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I want my Qt application to be able to save simple vector graphics to clipboard in a compatible way. On windows I want to be able to paste the graphics into Microsoft Word or Powerpoint. On Linux I want to be compatible with the Open Office.

Which format would you recommend? Can Qt generate EMF in an easy way? Is SVG an option?


My current plan is to add a piece of native win32 code to render the graphics to emf on windows. This code will not be available on linux.

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2 Answers 2

up vote 4 down vote accepted

The QGraphicsView class and its associated helpers can render to a QT metafile format through the QPicture class (for which you could write a translator to EMF), to SVG through the QSVGGenerator class and to postscript/pdf through QPrinter. It can also render to bitmap formats and various other targets.

AFAIK it doesn't have a generic 'render to EMF' facility - you would have to write to something else like the QT Metafile and convert to EMF. If you only need a subset of the graphics primitives you might only need to support that subset in the translator. Otherwise you could go from SVG, which you can get directly from QT through QSVGGenerator.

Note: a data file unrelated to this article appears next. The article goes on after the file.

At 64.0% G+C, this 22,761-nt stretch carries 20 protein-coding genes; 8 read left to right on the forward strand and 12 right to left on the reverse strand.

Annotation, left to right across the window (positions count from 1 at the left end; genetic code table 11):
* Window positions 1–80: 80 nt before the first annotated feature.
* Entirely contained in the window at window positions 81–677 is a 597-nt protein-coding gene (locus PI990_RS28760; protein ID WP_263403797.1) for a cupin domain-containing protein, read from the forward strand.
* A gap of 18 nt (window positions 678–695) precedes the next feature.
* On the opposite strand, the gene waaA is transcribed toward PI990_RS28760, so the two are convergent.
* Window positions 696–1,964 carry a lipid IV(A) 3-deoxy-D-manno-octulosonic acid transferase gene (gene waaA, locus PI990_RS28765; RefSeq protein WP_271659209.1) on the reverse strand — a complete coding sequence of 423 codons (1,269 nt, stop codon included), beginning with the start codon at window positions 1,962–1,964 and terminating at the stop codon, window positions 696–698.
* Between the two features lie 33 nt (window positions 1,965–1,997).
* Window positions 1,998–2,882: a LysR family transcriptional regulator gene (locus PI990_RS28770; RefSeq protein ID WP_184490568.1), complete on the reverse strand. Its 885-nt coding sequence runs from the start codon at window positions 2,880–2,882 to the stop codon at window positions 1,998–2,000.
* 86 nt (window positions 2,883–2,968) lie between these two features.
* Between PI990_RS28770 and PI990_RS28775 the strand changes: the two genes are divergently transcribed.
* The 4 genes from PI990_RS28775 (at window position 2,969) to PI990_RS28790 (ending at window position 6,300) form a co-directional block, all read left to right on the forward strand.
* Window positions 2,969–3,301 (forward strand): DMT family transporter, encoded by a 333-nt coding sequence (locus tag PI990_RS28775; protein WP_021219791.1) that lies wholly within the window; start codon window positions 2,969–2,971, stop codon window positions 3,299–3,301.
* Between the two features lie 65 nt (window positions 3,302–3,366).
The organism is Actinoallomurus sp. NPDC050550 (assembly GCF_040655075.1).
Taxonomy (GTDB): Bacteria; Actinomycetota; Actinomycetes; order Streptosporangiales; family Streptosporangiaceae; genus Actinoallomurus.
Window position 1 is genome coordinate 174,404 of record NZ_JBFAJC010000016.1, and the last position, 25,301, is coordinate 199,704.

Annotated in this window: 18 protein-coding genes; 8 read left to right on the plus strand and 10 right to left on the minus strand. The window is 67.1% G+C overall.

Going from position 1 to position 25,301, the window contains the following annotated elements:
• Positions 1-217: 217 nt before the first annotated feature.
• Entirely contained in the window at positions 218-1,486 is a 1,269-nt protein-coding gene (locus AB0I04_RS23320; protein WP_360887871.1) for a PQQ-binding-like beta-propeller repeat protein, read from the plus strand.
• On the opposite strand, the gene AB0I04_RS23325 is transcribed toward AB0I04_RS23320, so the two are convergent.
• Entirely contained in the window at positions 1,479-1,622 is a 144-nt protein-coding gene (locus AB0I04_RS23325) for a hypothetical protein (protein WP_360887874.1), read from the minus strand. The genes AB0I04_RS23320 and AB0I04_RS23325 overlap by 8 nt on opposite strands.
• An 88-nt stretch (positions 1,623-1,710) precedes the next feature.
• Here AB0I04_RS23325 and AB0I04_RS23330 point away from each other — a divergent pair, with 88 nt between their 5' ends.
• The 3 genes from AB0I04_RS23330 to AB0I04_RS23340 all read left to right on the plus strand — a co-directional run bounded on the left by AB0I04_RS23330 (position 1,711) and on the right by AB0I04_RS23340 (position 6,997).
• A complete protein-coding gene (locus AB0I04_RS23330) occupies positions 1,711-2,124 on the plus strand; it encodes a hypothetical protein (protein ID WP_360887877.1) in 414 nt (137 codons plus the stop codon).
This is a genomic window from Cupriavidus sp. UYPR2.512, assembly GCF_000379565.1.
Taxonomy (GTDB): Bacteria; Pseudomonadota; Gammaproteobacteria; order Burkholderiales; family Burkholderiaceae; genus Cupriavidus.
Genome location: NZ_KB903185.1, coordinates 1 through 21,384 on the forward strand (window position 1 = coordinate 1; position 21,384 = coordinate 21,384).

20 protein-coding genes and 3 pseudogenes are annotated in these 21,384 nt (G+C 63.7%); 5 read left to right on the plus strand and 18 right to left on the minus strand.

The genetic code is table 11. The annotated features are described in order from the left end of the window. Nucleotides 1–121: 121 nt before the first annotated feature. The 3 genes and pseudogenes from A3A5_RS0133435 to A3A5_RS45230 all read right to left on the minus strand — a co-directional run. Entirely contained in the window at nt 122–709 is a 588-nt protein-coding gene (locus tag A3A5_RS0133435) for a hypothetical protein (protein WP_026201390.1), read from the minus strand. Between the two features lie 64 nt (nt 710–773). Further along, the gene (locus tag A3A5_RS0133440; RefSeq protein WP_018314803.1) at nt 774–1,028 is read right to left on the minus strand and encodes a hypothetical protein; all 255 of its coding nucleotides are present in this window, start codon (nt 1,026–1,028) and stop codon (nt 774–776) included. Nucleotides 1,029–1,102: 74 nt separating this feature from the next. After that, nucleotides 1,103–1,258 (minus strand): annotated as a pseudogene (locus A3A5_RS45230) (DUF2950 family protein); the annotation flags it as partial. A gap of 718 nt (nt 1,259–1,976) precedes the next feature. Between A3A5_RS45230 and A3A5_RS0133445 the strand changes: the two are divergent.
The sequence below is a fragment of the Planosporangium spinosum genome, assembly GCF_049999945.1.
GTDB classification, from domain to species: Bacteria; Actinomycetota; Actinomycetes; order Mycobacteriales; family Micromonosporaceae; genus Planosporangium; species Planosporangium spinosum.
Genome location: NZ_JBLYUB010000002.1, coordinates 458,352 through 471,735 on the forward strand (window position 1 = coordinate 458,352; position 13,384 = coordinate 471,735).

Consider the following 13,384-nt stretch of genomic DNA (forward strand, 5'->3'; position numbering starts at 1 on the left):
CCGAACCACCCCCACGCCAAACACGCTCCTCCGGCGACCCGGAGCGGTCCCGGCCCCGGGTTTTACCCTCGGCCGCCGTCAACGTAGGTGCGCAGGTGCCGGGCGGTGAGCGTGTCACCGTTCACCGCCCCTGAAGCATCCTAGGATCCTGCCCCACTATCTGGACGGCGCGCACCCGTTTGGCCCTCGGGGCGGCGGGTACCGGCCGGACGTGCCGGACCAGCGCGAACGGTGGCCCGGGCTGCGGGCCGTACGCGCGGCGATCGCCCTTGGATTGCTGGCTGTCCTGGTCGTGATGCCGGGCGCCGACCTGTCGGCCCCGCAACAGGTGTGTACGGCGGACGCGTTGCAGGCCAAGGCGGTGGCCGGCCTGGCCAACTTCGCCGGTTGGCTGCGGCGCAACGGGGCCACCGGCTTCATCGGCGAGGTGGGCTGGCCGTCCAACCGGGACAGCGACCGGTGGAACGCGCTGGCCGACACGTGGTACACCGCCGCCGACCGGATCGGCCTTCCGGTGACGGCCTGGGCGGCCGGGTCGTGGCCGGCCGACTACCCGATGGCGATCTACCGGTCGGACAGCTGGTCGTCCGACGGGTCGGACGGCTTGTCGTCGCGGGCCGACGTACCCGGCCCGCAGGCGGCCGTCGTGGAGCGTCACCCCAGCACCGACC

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I do not consider this to be an easy solution. Writing such a generic translator would take weeks. The EMF specs is 310 pages long. It would be much easier to generate EMF directly (only small subset of EMF is necessary). –  danatel Oct 27 '08 at 10:56

I have an EMF-generating PyQt QPaintEngine class here: https://github.com/jeremysanders/veusz/blob/master/document/emf_export.py. It uses the pyemf library, but I think it would be fairly easy to port to C++. Unfortunately the files are not compatible with OpenOffice as OO has pretty broken path support in EMF files. It also converts text to paths for WYSIWYG.

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